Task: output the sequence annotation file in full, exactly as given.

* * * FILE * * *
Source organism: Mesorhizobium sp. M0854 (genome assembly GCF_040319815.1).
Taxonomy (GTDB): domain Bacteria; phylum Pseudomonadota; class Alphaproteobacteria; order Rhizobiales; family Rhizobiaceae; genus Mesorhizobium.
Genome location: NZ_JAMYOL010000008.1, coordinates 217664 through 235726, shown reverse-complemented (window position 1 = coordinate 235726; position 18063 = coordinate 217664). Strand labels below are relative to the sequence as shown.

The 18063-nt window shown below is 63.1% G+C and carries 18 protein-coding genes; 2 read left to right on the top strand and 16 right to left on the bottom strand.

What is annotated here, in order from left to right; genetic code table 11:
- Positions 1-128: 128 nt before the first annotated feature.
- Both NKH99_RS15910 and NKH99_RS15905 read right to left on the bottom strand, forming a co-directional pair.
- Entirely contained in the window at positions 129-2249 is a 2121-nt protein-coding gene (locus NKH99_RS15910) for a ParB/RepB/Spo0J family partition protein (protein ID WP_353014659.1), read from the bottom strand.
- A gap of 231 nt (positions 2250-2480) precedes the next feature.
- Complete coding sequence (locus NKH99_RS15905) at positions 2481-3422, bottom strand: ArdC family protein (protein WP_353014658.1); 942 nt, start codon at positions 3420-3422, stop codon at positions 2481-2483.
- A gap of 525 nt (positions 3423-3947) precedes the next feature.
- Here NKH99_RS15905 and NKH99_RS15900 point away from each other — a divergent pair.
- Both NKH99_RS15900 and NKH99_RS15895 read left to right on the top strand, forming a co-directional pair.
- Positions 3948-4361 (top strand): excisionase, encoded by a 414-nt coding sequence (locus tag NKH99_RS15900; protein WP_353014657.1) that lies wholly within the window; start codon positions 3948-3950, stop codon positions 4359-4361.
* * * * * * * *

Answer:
Source organism: Mesorhizobium sp. M0854 (genome assembly GCF_040319815.1).
Taxonomy (GTDB): domain Bacteria; phylum Pseudomonadota; class Alphaproteobacteria; order Rhizobiales; family Rhizobiaceae; genus Mesorhizobium.
Genome location: NZ_JAMYOL010000008.1, coordinates 217664 through 235726, shown reverse-complemented (window position 1 = coordinate 235726; position 18063 = coordinate 217664). Strand labels below are relative to the sequence as shown.

The 18063-nt window shown below is 63.1% G+C and carries 18 protein-coding genes; 2 read left to right on the top strand and 16 right to left on the bottom strand.

What is annotated here, in order from left to right; genetic code table 11:
- Positions 1-128: 128 nt before the first annotated feature.
- Both NKH99_RS15910 and NKH99_RS15905 read right to left on the bottom strand, forming a co-directional pair.
- Entirely contained in the window at positions 129-2249 is a 2121-nt protein-coding gene (locus NKH99_RS15910) for a ParB/RepB/Spo0J family partition protein (protein ID WP_353014659.1), read from the bottom strand.
- A gap of 231 nt (positions 2250-2480) precedes the next feature.
- Complete coding sequence (locus NKH99_RS15905) at positions 2481-3422, bottom strand: ArdC family protein (protein WP_353014658.1); 942 nt, start codon at positions 3420-3422, stop codon at positions 2481-2483.
- A gap of 525 nt (positions 3423-3947) precedes the next feature.
- Here NKH99_RS15905 and NKH99_RS15900 point away from each other — a divergent pair.
- Both NKH99_RS15900 and NKH99_RS15895 read left to right on the top strand, forming a co-directional pair.
- Positions 3948-4361 (top strand): excisionase, encoded by a 414-nt coding sequence (locus tag NKH99_RS15900; protein WP_353014657.1) that lies wholly within the window; start codon positions 3948-3950, stop codon positions 4359-4361.